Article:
A dear friend of mine likes to opine, “I don’t read fiction,” though she actually does. She reads Narnia books aloud to her children as well as parables to her Sunday school class. She also listens to country music and enjoys Friday night movies with her family, which, in essence, is listening to other people sing and read fiction aloud to her.
I once pressed her on the matter, and her response was succinct: “I read only true things.”
Before that conversation, I had never considered the notion that fiction might not also contain true things, and as I started running through the plots of favorite novels in my head, I realized that I read fiction for the very reason my dear friend avoids it: I want to read true things, as well, and so much of what I encounter in the pretend worlds of Middle Earth and Watership Down and even Pemberley brings to light the truth about good and evil in this world. Granted, plenty of tainted tales out there hurt rather than help a reader, but a similar poison can be found in a number of nonfiction books written by a variety of wealthy, false prophets. Whatever we read, we are wise to remember that not every idea we meet dressed in a hardcover is beneficial, and an ISBN proves nothing more than a signed-and-paid-for spot in the Library of Congress catalog.
It is with deep admiration for truth in stories that I compiled a list of recommended reads for the summer, and — sorry, dear friend — every single book on that list is fiction. Below are 10 of the best, truest tales I have ever read, and it is my hope that, in reading them, you too will be encouraged — by Josip Lasta, Adam Bede, Bigwig and a whole host of wonderfully crafted fictional characters — to open your mouth for the mute, defend the weak and the fatherless, preserve justice for the afflicted, and rejoice in the Truth that sets all of us free.
A quick caveat: I am going to assume that most readers have traveled “there and back again” multiple times, so I am setting aside every beloved tome by J. R. R. Tolkien, his contemporaries and his imitators in order to make room for less-renowned titles.
In no particular order, my humble but highly recommended reads for your summer enjoyment:
Island of the World by Michael D. O’Brien — If you read only one book this summer, let it be this one. In the words of my husband, “This book is life-changing,” and every head of every household should read it. Follow poet Josip Lasta through his life in the Croatian interior under both Nazi and communist occupation. This is a painful read, one that challenges our limits alongside Josip’s, but it encourages men to be men in a world hell-bent on emasculating them.
Hannah Coulter by Wendell Berry — This book is warm in its welcome, even familial, and in sharing the stories of her own family and community, widow Hannah Coulter will help you rejoice in the gift of your own. This book celebrates farming culture and the work ethic of our grandparents on whose frugal stewardship so many of us thrive today.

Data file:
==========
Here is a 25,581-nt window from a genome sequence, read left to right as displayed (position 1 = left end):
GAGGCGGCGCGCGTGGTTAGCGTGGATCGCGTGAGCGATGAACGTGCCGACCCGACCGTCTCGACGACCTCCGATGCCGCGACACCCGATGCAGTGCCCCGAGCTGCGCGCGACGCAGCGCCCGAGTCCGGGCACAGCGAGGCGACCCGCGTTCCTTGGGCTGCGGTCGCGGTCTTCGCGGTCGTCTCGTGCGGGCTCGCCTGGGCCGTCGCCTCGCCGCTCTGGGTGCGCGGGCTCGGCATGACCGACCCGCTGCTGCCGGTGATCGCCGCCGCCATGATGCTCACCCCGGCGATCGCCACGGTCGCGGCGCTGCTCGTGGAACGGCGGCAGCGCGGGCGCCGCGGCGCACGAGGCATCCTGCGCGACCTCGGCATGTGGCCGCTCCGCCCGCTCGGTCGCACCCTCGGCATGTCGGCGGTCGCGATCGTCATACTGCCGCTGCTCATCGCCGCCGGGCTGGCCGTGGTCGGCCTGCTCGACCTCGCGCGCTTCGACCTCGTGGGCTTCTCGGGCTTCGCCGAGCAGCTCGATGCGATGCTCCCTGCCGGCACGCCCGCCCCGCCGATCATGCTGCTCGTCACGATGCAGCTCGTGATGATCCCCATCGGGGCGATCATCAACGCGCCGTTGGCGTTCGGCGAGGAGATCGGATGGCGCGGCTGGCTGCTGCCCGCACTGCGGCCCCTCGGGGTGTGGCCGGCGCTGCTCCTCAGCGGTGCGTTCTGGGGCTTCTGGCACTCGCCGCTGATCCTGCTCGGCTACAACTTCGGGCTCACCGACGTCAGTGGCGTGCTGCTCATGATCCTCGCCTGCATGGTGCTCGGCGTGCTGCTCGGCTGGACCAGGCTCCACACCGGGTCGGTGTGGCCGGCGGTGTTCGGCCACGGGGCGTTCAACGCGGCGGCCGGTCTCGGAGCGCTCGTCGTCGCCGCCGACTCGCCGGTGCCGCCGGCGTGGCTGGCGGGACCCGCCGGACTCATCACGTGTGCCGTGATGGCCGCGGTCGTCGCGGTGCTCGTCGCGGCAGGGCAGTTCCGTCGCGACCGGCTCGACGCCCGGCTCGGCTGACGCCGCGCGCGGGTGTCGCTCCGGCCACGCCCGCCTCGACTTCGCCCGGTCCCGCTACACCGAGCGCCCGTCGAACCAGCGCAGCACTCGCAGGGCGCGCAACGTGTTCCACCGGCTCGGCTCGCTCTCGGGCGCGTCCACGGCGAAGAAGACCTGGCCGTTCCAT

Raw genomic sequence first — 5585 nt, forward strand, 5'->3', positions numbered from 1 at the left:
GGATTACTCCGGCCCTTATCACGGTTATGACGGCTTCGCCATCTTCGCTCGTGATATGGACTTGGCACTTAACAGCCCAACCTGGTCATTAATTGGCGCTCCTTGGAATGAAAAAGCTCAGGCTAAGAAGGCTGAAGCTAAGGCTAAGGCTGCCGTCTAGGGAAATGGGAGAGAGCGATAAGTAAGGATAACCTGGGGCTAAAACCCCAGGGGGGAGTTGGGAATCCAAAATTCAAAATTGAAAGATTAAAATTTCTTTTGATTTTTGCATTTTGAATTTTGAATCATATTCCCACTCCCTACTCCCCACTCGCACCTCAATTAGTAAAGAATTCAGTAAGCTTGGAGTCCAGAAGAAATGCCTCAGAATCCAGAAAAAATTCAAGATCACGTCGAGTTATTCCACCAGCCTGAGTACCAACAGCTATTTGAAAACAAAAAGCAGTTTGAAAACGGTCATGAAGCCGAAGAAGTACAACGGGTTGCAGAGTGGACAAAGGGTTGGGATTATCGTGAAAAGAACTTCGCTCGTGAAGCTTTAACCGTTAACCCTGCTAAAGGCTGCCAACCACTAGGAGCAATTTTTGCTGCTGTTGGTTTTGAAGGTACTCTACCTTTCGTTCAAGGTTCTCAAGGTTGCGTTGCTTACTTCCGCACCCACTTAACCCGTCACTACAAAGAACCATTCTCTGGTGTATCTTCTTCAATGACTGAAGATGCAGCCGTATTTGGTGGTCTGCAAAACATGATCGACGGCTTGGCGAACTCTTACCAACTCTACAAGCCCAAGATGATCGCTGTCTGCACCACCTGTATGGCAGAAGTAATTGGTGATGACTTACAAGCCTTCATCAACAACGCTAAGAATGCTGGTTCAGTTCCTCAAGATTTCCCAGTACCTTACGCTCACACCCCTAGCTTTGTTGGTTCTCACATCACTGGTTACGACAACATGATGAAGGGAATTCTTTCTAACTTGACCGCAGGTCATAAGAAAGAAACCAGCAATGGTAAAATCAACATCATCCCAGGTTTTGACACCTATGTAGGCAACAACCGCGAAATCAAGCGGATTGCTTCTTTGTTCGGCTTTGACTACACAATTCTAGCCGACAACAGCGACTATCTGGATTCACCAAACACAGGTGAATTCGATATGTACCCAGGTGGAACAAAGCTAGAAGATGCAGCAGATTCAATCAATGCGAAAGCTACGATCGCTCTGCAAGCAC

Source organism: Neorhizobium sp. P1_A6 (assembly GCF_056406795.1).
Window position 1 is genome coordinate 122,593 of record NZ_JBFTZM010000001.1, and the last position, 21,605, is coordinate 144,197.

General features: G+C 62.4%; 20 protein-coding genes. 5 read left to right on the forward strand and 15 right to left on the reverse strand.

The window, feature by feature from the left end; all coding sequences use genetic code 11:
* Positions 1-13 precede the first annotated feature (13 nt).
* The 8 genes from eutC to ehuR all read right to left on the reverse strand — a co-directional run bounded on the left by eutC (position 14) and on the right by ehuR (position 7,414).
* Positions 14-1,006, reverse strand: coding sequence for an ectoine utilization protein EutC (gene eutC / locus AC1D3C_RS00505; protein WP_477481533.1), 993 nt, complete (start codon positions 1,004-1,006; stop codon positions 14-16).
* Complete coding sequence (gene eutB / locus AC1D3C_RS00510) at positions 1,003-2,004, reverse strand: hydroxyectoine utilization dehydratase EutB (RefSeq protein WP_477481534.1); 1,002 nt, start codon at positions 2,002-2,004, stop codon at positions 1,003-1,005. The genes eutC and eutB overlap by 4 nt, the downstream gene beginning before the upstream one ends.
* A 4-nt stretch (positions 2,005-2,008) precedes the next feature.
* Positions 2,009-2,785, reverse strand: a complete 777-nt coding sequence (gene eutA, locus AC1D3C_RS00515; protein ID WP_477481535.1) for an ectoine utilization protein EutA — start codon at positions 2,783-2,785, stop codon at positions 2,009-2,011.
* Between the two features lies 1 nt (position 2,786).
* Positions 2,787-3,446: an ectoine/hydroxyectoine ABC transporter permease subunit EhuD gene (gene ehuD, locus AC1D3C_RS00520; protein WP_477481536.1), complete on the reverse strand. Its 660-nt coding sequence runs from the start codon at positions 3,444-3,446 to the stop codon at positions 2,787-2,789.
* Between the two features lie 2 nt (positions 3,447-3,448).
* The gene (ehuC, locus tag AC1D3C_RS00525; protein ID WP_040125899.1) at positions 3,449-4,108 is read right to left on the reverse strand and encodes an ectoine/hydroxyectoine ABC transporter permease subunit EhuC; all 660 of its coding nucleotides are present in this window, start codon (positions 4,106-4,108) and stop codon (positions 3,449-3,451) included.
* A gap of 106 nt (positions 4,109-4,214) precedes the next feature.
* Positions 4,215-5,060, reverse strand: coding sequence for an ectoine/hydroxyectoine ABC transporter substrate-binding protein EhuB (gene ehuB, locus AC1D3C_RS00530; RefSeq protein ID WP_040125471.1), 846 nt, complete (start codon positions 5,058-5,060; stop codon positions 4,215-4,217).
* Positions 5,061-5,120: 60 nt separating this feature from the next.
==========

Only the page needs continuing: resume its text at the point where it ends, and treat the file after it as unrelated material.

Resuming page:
Adam Bede by George Eliot — Adam is the best of men. If only he loved the best of women. But as we watch this carpenter struggle and endure through one of the greatest trials life can serve a man, we readers get to marvel at his fidelity, celebrate his courage and rejoice in his trust in the Lord. In particular, this book reveals the dangers of fostering vanity in youth.
The Count of Monte Cristo by Alexandre Dumas — Ma foi! This may be the greatest adventure story ever written, and it brings into focus the eternal truth, “Vengeance is mine saith the Lord.” But be warned: Not every character in this 19th-century romp makes the best choices when it comes to recreational drugs.
Watership Down by Richard Adams — Yes, this is a story about rabbits, but it is really an epic military tale about brotherhood and courage in the face of great adversity. If you are looking for an imaginative read with equal parts adventure and heart, this one is for you.
Gilead by Marilynne Robinson — This book ponders and promotes faithfulness and love, and it contains some of the most beautiful sentences I have ever read. Written as a series of letters from an aging pastor to his young son, it has not a word out of place. Go slowly and steep in the fatherly wisdom on every page. A timely bonus: the pastor reminisces about preaching practices during the Spanish flu epidemic.
Crime and Punishment by Fyodor Dostoyevsky — This will not be a fun read. In fact, you may not like the protagonist for at least the first hundred pages of the book, but that is because it is hard to stomach a murderer who thinks, feels and behaves so much like us. But Christ died for sinners, and there is hope even for murderers like you and like me.
Giants in the Earth by O. E. Rølvaag — Essentially “Little House” for grownups, this book is not a happy read but gives an up close, realistic view of a Lutheran Norwegian pioneer family settling in the Dakota Territory. The author is frighteningly just in his storytelling, depicting the saint and sinner in each of his characters and, consequently, in each of us.
Jane Eyre by Charlotte Bronte — Oh, you’ve already read it? Good. Read it again. Everyone needs to visit with a friend as true as Helen and roam the moors with a companion as steady as Jane.
The Hammer of God by Bo Giertz — The sainted Rev. Bo Giertz is Lutheranism’s greatest storyteller, and in this book, he tells the tale of a single parish in Sweden from the point of view of three different pastors in three different generations. It is a powerful, pointed look at life together in the church, and it exhorts pastors and parishioners alike to put their trust in the Word of God alone as the source of all goodness and truth. I doubt that even my dear non-fiction-reading friend would begrudge a plot such as that.